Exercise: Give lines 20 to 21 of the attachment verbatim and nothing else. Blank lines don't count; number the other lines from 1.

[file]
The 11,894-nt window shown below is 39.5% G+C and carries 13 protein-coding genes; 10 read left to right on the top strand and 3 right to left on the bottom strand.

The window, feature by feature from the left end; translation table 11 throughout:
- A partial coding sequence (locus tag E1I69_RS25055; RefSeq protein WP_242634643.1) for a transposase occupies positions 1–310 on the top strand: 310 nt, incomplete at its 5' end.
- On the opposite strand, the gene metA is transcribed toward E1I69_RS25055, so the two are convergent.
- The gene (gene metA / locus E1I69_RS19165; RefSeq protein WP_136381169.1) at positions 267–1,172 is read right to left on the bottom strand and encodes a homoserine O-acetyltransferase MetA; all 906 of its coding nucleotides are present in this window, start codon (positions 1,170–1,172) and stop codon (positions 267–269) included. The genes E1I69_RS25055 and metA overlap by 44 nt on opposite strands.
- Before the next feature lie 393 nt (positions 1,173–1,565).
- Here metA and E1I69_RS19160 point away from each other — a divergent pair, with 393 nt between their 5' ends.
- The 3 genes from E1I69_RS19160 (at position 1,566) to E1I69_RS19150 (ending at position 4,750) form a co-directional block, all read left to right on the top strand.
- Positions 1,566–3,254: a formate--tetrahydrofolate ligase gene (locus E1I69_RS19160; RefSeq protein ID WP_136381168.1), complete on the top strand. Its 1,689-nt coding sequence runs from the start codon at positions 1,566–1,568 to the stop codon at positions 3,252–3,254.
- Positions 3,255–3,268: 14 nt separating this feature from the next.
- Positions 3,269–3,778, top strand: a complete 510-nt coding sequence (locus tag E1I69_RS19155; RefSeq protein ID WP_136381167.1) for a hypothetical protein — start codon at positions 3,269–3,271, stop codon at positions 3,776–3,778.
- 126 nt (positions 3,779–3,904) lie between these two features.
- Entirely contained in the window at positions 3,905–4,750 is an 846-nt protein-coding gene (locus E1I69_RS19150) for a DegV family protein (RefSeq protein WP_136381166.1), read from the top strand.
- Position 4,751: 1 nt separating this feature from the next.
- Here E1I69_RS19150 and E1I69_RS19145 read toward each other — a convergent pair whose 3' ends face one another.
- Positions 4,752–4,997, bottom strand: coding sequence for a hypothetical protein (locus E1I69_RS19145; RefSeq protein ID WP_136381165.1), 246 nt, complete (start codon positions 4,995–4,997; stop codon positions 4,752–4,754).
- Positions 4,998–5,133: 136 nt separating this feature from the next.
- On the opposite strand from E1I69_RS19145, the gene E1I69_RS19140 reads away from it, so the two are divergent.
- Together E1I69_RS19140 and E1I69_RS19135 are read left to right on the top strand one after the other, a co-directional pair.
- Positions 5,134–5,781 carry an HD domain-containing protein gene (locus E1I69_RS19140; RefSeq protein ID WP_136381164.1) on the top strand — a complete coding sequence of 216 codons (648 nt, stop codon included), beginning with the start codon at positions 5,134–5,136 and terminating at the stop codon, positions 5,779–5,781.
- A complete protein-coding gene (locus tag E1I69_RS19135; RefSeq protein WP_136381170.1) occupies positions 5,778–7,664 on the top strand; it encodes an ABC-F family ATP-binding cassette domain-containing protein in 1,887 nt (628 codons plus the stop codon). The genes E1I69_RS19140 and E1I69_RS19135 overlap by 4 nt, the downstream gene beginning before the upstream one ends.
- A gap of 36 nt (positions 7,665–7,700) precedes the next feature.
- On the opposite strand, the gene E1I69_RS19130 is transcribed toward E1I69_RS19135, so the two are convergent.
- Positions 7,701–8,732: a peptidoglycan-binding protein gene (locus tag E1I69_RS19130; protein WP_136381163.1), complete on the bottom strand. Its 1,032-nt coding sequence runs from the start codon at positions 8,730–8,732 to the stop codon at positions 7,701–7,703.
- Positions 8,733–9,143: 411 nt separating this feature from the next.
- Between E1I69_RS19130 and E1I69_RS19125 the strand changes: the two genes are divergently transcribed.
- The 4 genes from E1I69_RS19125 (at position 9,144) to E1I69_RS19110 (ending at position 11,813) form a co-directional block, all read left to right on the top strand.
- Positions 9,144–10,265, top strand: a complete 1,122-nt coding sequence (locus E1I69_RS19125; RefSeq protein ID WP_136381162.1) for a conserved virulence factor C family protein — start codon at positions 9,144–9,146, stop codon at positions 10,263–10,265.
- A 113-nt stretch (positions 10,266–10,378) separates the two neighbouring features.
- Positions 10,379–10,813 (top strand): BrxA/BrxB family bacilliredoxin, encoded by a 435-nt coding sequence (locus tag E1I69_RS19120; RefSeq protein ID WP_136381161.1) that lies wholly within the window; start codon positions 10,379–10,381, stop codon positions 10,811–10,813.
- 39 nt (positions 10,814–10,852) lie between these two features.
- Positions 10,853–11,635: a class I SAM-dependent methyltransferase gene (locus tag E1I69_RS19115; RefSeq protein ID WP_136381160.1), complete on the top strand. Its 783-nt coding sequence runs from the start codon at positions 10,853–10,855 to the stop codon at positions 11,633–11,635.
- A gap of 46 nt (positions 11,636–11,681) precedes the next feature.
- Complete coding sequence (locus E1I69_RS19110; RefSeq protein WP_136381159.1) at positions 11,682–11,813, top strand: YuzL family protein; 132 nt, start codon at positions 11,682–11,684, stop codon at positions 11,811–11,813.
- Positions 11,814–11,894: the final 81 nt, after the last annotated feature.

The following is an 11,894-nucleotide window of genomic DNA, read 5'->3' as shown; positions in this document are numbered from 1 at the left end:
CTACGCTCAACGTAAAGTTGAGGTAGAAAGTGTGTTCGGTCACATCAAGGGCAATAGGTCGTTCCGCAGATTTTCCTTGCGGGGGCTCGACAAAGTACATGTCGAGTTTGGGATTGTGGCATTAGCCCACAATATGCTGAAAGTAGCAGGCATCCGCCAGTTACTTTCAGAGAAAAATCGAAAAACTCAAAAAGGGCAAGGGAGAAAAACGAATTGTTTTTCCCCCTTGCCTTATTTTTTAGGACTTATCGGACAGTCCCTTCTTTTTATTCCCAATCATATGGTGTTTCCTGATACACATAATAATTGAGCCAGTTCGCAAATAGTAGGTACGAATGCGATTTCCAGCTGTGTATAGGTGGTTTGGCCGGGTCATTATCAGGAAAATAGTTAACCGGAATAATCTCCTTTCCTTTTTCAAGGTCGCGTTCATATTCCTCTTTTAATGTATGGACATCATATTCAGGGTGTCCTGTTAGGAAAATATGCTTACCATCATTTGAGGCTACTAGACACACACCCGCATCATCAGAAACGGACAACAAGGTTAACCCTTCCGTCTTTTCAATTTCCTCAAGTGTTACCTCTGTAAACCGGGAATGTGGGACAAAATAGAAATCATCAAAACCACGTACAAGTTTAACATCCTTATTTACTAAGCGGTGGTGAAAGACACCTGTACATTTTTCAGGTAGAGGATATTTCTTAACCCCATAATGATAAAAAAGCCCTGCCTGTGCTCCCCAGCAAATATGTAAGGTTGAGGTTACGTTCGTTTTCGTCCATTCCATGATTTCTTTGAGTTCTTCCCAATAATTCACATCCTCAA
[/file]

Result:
- Positions 5,134–5,781 carry an HD domain-containing protein gene (locus E1I69_RS19140; RefSeq protein ID WP_136381164.1) on the top strand — a complete coding sequence of 216 codons (648 nt, stop codon included), beginning with the start codon at positions 5,134–5,136 and terminating at the stop codon, positions 5,779–5,781.
- A complete protein-coding gene (locus tag E1I69_RS19135; RefSeq protein WP_136381170.1) occupies positions 5,778–7,664 on the top strand; it encodes an ABC-F family ATP-binding cassette domain-containing protein in 1,887 nt (628 codons plus the stop codon). The genes E1I69_RS19140 and E1I69_RS19135 overlap by 4 nt, the downstream gene beginning before the upstream one ends.